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2007-08-06 - 2:56 p.m.

Thursday 26th July

Got up early again (ie when Jo left for work) and headed out to Flushing, Queens on the 7 train. I was planning on getting off at the end of the line, checking out the food options and then heading back towards Flushing Meadows and Shea Stadium, but seeing as the train stopped a couple of stations early I did it the other way around. There wasn't all that much to see around Flushing Meadows- some relics of the 1964 World Fair, but not a lot of information about it, and after doing a fair bit of walking between Shea Stadium (home of the NY Mets, and also site of pretty much the first ever Stadium rock concert by the Beatles), The Tennis Stadium and the World Fair sites, I jumped back on a train out to the end of the line- Flushing Main Street. It was very much like Chinatown, except it was a combination of Chinese, Korean and Vietnamese- bustling with activity even early in the day. I knew I would have a hard time deciding where to have lunch, but in the end I found just what I was after- good value, authentic (enough) Korean. I got the BBQ Bulgogi Beef box, and while they were making it I got no less than 7 little side dishes (including Kimchi, which they offered to refill when I'd finished). Then when the beef came out, I got sushi, miso soup, salad and rice (I'm not sure if this is typical Korean and shows how their cuisine has been influenced by Japan, or if such fusions are common in America, but either way it was great).

So by the time I'd had my lunch I'd pretty much seen all there was to see of Flushing, and I caught the subway up to Harlem to walk around. That's pretty much how I spent a lot of my days when Jo was at work and Sally had other plans or wasn't there- walking around and ticking off that I'd now seen that part of New York (even if I didn't do anything there per se). So I wandered around Harlem, feeling perhaps unjustifiably concerned about being too touristy, and then caught the subway back to our apartment.

Before too long I decided to walk down Amsterdam Ave from our apartment past Hell's Kitchen, seeing that was a part of Manhattan I hadn't really been through- not that there was that much to see. We were supposed to be going to the Cubana Cafe that evening and I had some thoughts about walking across the Brookyln Bridge and meeting Jo over there, but as it turned out I ran out of time and we had other plans for our early evening anyway. So I walked through Chelsea (where there was another Cuban Cafe anyway and I stopped in for a Mojito), The West Village, Greenwich Village, and probably bits of Soho, Noho, Nolita and Tribeca but it all gets a bit confusing. And finally a bit of the East Village before meeting Jo outside her work at 6pm.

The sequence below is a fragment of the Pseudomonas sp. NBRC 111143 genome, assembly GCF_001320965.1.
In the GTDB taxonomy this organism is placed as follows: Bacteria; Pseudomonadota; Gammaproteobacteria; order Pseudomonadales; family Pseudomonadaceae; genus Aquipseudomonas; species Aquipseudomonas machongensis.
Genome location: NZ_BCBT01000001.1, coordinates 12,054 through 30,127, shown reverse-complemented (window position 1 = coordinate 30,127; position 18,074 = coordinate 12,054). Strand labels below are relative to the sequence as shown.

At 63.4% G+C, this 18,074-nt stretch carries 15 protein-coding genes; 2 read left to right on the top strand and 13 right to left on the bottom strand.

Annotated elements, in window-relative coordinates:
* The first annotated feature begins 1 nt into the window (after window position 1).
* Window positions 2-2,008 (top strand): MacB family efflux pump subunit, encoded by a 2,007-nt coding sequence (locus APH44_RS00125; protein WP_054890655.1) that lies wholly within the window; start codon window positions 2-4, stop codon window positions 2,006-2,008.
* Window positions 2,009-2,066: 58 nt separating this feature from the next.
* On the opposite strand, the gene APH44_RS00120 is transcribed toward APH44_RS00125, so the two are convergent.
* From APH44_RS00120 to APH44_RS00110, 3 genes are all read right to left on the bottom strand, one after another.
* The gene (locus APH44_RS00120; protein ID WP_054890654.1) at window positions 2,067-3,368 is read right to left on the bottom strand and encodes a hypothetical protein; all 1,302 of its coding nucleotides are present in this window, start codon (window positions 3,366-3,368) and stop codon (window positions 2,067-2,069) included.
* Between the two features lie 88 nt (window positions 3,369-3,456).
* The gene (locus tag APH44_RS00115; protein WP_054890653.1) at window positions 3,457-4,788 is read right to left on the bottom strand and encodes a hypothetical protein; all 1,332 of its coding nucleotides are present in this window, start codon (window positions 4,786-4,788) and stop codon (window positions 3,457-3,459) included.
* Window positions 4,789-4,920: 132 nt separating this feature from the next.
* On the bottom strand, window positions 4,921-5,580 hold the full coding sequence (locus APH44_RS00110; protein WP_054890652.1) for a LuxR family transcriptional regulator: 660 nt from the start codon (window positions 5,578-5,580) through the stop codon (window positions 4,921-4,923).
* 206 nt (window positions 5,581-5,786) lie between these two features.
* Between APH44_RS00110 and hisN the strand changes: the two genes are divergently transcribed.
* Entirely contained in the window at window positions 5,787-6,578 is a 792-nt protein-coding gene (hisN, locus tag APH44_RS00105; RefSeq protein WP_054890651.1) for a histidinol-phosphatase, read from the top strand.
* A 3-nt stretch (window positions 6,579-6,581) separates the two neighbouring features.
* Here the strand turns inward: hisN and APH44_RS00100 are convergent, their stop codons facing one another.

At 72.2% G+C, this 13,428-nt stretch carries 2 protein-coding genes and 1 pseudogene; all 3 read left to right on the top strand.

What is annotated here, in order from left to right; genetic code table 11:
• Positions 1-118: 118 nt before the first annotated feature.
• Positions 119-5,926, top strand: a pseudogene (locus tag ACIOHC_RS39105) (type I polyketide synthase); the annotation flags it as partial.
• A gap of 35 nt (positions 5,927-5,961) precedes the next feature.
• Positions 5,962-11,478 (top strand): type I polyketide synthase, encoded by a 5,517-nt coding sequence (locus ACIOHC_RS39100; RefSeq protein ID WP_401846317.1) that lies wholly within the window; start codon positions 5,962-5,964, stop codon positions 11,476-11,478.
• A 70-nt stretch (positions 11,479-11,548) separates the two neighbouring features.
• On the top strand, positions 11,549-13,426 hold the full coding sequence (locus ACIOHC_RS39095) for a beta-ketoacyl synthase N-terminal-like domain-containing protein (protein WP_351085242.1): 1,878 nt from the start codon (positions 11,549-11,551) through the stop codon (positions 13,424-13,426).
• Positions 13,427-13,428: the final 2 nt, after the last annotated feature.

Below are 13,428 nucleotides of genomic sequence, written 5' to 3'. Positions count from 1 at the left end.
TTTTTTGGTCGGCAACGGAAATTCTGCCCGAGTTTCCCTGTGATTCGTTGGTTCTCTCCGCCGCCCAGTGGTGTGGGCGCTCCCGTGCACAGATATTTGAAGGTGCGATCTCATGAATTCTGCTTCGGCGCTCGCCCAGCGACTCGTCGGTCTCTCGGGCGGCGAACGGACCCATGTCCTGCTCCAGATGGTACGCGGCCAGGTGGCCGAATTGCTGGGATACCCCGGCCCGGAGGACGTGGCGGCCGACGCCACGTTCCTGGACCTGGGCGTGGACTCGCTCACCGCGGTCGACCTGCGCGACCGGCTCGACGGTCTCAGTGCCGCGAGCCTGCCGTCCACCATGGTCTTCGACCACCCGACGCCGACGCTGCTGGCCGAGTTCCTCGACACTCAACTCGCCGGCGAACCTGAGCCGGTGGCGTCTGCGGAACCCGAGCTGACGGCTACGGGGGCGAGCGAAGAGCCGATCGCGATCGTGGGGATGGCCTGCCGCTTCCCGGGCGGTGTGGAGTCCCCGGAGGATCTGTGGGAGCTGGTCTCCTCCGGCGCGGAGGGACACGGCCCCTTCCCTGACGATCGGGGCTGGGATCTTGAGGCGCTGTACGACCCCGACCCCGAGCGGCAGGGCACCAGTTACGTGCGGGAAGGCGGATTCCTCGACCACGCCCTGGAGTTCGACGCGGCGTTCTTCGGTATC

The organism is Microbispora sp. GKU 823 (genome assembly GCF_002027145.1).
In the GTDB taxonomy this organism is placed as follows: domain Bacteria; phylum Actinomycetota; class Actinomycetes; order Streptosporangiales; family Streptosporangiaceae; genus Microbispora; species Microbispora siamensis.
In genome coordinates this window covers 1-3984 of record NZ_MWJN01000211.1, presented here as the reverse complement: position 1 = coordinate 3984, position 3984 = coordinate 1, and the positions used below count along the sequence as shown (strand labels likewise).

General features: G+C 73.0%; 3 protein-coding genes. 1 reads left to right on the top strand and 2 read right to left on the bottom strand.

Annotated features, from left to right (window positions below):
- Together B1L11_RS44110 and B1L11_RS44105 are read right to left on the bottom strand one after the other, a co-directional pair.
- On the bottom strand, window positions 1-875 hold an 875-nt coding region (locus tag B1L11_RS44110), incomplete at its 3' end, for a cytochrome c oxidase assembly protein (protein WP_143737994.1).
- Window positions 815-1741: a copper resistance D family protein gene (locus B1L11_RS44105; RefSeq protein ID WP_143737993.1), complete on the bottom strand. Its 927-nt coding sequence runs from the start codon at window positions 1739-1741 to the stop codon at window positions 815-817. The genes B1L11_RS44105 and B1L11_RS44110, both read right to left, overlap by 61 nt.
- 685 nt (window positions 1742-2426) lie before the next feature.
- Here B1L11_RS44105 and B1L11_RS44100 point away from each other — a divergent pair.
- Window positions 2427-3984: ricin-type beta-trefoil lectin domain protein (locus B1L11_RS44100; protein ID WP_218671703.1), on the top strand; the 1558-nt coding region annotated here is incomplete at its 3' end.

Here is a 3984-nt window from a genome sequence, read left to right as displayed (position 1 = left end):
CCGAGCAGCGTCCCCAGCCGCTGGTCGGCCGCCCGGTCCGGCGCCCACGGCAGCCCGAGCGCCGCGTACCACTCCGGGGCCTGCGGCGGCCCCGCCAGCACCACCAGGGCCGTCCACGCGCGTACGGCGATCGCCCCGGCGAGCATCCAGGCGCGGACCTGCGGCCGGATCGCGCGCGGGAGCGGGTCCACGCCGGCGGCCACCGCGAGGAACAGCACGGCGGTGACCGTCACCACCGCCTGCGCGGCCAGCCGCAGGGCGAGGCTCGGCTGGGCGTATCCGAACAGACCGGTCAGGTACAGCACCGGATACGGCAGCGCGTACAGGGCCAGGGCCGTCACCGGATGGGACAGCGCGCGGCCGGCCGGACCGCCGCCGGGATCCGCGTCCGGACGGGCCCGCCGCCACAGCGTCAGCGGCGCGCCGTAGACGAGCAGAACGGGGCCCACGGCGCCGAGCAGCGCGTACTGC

Jo had 3 other work people in tow who hadn't come out for drinks on Monday, and we proceeded to try to find a good place to have a few drinks. The place Jo had in mind was a bizarre little bar that was inside a Japanese Restaurant- which only allowed a maximum group of 4 in (and we had 5). So after getting quite confused, we found a place that was a restaurant but did cocktails at the bar- called Serafina's. I had 3 rather good Caipirinhas, and it was probably between 8-9pm when we left.

In the meantime Sally had been at her pre-Contiki tour meeting up near our apartment, and having a few drinks with the tour group- and given that she had to be up before 7am the next morning she decided not to come to Karaoke in Brooklyn with us. Undeterred, Jo and I went to the Alligator Bar, which as well as having the most extensive Karake list on the planet, they also gave you free brick-oven margarita-style pizzas with every drink you bought. Unfortunately due to the cumulative effects of numerous late nights, we couldn't stay until the end (which I think was about 3am)- and instead opted to sing one duet- "Candy" (Iggy Pop and Kate Pierson). But man, they had 10+ Crowded House songs, about 30 Beatles' songs, "We Didn't Start the Fire" by Billy Joel- it's probably a good thing we couldn't stay longer (for everyone else). And boy were some of the people taking to the microphone good. The very first guy could have been Morrissey singing "The Boy With The Thorn in His Side", and there was one girl whose song choices were not as cool but she looked and sounded like she was trying out for Broadway. So anyway I think we were home by 2am.

Friday 27th July